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Frances Perkins: First Woman Cabinet member

80 years ago today, President Franklin D. Roosevelt notified the U.S. Senate on March 4, 1933, that he had nominated Frances Perkins of New York to be Secretary of Labor.  A lifelong labor reformer, she rose to prominence following the tragic Triangle Shirtwaist Fire. She was confirmed as Secretary of Labor and became the first woman appointed to a Cabinet position. She was the longest serving Labor secretary, serving for 12 years between 1933 and 1945. She was also the first woman to enter the Presidential Line of Succession.

Keep reading at Prologue: A Factory Fire and Frances Perkins

Johnny: What’s your real name, Baby? 
Baby: Frances. For the first woman in the Cabinet.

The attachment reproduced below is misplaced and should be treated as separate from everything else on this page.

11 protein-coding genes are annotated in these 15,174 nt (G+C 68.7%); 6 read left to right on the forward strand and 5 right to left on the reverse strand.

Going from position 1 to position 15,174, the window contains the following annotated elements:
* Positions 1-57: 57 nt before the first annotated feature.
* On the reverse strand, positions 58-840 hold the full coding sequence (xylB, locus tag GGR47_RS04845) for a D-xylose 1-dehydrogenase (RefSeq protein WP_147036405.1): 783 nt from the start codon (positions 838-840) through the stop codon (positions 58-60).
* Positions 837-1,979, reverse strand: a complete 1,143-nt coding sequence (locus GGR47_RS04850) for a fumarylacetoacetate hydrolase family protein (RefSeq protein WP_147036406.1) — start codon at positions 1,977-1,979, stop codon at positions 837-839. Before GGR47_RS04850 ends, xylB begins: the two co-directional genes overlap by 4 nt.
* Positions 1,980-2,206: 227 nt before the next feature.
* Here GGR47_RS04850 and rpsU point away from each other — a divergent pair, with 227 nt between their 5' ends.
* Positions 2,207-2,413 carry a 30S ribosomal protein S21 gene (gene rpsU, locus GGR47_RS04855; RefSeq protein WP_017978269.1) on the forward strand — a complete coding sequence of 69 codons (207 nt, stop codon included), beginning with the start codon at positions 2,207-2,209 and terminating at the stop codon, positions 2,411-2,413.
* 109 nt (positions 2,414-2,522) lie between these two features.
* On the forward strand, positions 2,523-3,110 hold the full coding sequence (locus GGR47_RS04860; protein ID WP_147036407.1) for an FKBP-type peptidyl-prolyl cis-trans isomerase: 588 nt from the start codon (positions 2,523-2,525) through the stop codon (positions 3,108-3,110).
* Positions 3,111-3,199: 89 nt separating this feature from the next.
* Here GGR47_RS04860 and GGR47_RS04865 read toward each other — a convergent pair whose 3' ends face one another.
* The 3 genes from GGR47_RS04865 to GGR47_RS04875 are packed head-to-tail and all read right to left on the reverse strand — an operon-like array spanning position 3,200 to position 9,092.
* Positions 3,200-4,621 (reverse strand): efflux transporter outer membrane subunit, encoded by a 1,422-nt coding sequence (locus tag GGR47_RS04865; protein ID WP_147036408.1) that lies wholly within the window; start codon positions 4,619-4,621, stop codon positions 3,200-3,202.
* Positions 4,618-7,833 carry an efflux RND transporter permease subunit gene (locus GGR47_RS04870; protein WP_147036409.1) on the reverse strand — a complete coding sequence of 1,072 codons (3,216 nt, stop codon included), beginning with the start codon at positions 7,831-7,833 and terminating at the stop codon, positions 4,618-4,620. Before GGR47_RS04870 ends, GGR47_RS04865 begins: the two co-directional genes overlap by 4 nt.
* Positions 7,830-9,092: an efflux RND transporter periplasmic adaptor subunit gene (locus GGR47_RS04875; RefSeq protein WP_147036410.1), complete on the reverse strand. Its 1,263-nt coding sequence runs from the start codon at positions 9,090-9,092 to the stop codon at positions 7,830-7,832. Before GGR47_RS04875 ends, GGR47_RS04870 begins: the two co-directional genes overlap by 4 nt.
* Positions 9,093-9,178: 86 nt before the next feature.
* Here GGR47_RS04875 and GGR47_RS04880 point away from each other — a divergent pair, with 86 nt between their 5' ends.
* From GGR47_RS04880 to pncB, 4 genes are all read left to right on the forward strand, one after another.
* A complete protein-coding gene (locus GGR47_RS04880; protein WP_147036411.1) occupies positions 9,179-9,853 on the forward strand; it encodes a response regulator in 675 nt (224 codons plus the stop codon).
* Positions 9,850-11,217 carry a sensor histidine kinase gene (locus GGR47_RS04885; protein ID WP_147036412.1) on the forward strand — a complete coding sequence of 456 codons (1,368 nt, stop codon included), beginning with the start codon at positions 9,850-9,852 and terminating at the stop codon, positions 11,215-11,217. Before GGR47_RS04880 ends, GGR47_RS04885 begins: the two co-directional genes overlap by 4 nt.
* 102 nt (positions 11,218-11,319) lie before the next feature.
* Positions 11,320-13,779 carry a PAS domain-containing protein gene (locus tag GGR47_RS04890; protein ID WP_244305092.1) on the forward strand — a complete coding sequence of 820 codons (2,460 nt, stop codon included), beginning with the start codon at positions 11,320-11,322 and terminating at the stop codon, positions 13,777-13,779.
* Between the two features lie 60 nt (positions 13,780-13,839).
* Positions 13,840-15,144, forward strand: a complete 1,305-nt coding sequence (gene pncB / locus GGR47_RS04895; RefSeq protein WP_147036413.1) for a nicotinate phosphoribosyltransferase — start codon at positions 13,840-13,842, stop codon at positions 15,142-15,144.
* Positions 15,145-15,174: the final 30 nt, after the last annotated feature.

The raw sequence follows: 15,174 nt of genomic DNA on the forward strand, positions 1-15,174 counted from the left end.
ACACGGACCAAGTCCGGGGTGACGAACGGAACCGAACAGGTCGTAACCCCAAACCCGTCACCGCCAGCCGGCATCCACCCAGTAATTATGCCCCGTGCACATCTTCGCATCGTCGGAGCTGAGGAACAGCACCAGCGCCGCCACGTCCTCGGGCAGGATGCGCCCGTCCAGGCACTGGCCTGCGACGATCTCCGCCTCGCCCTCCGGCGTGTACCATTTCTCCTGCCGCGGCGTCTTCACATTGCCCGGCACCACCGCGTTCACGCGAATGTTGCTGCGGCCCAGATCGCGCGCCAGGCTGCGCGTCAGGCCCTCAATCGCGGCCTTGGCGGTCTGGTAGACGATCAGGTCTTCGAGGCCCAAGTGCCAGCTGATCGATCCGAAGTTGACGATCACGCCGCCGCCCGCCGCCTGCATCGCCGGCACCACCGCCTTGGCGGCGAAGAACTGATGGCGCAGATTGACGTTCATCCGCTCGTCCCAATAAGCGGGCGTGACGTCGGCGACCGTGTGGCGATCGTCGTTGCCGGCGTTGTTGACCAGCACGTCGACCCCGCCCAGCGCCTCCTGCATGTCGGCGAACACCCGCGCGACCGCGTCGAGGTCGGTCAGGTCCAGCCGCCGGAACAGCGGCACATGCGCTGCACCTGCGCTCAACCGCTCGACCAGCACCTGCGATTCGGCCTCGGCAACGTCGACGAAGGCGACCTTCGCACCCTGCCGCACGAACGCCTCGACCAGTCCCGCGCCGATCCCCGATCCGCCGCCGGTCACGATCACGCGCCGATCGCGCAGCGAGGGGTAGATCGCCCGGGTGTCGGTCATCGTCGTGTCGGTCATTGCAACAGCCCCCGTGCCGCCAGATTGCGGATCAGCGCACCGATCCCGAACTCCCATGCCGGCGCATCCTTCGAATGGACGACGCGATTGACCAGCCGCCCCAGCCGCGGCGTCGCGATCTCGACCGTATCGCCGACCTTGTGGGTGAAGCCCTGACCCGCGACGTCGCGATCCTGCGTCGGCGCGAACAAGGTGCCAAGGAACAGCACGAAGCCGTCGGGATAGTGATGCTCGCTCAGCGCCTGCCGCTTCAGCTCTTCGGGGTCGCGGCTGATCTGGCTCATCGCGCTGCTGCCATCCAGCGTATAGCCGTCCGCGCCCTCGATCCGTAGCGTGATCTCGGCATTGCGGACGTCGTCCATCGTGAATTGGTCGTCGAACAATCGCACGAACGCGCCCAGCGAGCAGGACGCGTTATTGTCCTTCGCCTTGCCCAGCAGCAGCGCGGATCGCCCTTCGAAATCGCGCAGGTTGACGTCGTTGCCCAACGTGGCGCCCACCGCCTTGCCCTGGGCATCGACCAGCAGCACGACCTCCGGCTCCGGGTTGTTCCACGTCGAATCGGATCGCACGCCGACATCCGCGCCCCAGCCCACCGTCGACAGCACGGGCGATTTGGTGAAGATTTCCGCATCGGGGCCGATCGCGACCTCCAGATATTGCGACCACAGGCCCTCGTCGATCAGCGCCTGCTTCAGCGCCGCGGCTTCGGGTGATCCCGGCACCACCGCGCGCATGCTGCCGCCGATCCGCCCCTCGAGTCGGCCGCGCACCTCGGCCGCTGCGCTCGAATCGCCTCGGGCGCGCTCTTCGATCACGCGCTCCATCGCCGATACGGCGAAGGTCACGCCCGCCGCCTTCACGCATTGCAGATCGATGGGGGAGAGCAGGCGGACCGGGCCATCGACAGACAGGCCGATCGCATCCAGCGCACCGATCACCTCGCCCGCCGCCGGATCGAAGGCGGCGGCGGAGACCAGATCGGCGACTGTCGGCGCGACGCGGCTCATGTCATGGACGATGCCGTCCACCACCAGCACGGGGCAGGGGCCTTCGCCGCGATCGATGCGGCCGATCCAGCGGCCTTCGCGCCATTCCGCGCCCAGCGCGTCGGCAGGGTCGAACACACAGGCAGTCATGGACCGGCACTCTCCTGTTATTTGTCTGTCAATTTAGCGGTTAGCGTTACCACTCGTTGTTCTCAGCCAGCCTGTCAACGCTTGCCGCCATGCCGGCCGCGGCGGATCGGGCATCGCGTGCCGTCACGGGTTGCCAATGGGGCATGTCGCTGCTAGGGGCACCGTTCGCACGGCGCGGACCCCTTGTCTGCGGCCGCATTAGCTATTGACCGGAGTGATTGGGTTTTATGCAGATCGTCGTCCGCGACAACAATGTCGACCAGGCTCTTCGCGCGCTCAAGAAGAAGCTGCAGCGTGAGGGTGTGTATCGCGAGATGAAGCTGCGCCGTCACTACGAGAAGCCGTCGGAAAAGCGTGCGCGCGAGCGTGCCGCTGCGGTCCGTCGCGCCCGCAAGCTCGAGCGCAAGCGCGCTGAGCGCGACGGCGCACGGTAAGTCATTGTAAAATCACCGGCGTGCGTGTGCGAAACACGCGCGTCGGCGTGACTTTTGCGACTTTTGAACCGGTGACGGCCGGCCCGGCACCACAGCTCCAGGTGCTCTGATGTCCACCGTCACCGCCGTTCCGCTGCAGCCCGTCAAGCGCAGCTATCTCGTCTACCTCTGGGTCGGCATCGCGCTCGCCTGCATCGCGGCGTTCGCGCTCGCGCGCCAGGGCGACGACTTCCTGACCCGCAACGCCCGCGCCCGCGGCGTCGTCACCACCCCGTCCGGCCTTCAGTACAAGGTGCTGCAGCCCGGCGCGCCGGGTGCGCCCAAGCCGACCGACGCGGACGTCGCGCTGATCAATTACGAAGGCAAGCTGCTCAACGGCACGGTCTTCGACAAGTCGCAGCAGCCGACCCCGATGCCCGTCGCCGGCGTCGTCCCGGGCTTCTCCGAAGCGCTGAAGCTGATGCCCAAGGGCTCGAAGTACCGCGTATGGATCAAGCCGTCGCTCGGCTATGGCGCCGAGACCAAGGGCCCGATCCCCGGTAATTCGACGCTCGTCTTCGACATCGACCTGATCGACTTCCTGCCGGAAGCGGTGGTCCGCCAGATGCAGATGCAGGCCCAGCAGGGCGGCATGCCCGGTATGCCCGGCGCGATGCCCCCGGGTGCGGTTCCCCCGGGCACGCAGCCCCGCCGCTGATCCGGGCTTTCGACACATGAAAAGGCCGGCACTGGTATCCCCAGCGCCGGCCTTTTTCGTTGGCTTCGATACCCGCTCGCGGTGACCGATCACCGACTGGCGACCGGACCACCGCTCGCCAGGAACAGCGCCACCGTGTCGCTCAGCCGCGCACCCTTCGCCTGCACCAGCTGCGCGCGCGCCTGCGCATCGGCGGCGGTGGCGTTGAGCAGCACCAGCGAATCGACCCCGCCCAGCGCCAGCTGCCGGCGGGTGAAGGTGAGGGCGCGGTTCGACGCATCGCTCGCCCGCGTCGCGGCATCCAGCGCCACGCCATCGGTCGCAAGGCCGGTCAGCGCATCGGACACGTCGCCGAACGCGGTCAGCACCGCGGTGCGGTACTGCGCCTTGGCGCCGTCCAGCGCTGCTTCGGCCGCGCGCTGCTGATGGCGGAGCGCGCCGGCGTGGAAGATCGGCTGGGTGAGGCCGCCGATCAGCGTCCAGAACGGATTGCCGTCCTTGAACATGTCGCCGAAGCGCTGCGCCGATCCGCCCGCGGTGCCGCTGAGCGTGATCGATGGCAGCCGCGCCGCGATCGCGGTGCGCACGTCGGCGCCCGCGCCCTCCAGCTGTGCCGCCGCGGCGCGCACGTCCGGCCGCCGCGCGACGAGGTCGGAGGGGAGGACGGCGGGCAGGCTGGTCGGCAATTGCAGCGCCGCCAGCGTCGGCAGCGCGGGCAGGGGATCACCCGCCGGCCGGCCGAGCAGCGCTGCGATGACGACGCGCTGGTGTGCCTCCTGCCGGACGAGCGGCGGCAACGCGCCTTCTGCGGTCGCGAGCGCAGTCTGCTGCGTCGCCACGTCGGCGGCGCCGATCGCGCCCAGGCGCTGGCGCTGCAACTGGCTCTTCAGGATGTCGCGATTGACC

Dirty Dancing

10 Completely Wrong Ways to Use Commas

Happy Grammar Day to those of you currently experiencing March 4th! We come bearing helpful American English comma tips.

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March 4, 1936: First flight of LZ 129 Hindenburg
Five years after construction began in 1931, the Hindenburg made its maiden test flight from the Zeppelin dockyards at Friedrichshafen on March 4, 1936, with 87 passengers and crew aboard.
Photo: Fox Photo/Getty

thats-the-way-it-was:

March 4, 1936: First flight of LZ 129 Hindenburg

Five years after construction began in 1931, the Hindenburg made its maiden test flight from the Zeppelin dockyards at Friedrichshafen on March 4, 1936, with 87 passengers and crew aboard.

Photo: Fox Photo/Getty